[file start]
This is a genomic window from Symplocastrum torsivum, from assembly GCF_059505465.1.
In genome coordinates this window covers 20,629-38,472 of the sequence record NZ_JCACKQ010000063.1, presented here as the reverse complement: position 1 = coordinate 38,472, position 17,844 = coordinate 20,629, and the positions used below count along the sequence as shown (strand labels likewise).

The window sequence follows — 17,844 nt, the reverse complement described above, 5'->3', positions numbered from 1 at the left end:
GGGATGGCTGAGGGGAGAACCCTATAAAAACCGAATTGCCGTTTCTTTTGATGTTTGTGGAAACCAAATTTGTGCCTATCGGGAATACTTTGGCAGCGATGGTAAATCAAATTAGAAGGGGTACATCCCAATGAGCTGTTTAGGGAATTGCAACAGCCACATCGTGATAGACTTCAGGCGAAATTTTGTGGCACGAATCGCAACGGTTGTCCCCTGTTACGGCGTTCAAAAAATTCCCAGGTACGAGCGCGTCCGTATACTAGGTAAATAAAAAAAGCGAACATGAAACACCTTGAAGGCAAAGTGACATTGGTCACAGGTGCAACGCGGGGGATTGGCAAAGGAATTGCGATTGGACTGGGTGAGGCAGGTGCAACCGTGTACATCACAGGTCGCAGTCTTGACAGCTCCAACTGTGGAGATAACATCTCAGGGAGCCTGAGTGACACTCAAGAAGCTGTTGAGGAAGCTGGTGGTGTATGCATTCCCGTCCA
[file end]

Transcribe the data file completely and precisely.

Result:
This is a genomic window from Symplocastrum torsivum, from assembly GCF_059505465.1.
In genome coordinates this window covers 20,629-38,472 of the sequence record NZ_JCACKQ010000063.1, presented here as the reverse complement: position 1 = coordinate 38,472, position 17,844 = coordinate 20,629, and the positions used below count along the sequence as shown (strand labels likewise).

The window sequence follows — 17,844 nt, the reverse complement described above, 5'->3', positions numbered from 1 at the left end:
GGGATGGCTGAGGGGAGAACCCTATAAAAACCGAATTGCCGTTTCTTTTGATGTTTGTGGAAACCAAATTTGTGCCTATCGGGAATACTTTGGCAGCGATGGTAAATCAAATTAGAAGGGGTACATCCCAATGAGCTGTTTAGGGAATTGCAACAGCCACATCGTGATAGACTTCAGGCGAAATTTTGTGGCACGAATCGCAACGGTTGTCCCCTGTTACGGCGTTCAAAAAATTCCCAGGTACGAGCGCGTCCGTATACTAGGTAAATAAAAAAAGCGAACATGAAACACCTTGAAGGCAAAGTGACATTGGTCACAGGTGCAACGCGGGGGATTGGCAAAGGAATTGCGATTGGACTGGGTGAGGCAGGTGCAACCGTGTACATCACAGGTCGCAGTCTTGACAGCTCCAACTGTGGAGATAACATCTCAGGGAGCCTGAGTGACACTCAAGAAGCTGTTGAGGAAGCTGGTGGTGTATGCATTCCCGTCCA